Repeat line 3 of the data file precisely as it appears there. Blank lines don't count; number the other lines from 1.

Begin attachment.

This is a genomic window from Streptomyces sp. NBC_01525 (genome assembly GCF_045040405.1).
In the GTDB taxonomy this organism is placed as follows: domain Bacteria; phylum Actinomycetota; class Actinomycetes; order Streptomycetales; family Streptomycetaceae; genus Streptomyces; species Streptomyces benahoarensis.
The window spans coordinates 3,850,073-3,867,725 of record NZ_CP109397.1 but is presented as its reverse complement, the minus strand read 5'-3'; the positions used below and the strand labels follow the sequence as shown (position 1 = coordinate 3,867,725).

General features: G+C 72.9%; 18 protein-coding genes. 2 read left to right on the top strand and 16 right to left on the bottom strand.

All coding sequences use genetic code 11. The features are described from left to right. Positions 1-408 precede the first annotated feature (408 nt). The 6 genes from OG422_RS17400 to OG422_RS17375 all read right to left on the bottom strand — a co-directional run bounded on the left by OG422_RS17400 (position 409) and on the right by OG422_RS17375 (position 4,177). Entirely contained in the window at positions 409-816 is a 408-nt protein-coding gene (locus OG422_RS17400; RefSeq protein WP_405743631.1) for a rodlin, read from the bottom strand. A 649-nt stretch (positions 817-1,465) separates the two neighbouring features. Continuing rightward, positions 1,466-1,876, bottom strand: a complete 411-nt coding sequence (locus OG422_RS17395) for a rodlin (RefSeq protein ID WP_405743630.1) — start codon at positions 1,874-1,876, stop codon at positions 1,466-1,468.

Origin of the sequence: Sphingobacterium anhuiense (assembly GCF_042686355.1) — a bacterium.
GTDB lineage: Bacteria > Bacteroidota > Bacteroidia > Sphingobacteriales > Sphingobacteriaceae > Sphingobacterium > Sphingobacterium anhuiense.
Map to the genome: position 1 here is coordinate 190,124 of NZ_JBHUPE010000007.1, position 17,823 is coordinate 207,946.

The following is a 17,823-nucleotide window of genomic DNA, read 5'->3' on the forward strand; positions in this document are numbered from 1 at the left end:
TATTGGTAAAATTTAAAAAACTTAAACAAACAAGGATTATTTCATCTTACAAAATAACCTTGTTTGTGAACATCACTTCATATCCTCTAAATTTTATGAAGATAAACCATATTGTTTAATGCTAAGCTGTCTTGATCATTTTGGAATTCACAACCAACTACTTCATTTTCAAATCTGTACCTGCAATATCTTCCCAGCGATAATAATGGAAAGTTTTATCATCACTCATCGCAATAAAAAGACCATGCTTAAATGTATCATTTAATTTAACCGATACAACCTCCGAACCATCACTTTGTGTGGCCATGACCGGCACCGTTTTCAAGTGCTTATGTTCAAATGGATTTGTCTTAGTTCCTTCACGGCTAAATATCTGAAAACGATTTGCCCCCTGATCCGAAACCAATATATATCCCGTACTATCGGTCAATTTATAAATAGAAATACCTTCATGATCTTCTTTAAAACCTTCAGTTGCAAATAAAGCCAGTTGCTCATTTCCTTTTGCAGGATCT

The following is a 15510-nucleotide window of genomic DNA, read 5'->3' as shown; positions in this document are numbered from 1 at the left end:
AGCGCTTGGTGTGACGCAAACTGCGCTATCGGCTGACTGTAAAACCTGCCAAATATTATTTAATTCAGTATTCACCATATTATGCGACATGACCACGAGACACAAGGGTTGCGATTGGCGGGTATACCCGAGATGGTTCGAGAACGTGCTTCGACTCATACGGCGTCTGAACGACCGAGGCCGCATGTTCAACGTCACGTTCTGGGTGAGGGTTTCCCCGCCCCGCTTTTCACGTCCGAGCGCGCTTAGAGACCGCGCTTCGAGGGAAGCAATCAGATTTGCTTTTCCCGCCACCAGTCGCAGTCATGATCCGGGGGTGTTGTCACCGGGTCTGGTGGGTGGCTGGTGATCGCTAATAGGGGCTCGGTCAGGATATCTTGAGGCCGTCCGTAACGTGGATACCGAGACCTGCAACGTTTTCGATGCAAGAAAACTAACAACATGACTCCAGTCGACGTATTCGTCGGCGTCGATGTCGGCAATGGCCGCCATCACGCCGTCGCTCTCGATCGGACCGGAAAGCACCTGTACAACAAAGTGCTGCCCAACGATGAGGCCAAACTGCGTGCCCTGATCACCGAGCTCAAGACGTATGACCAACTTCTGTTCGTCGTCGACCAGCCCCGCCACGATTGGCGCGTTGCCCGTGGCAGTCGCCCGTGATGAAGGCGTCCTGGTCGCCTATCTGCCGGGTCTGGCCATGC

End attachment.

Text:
The window spans coordinates 3,850,073-3,867,725 of record NZ_CP109397.1 but is presented as its reverse complement, the minus strand read 5'-3'; the positions used below and the strand labels follow the sequence as shown (position 1 = coordinate 3,867,725).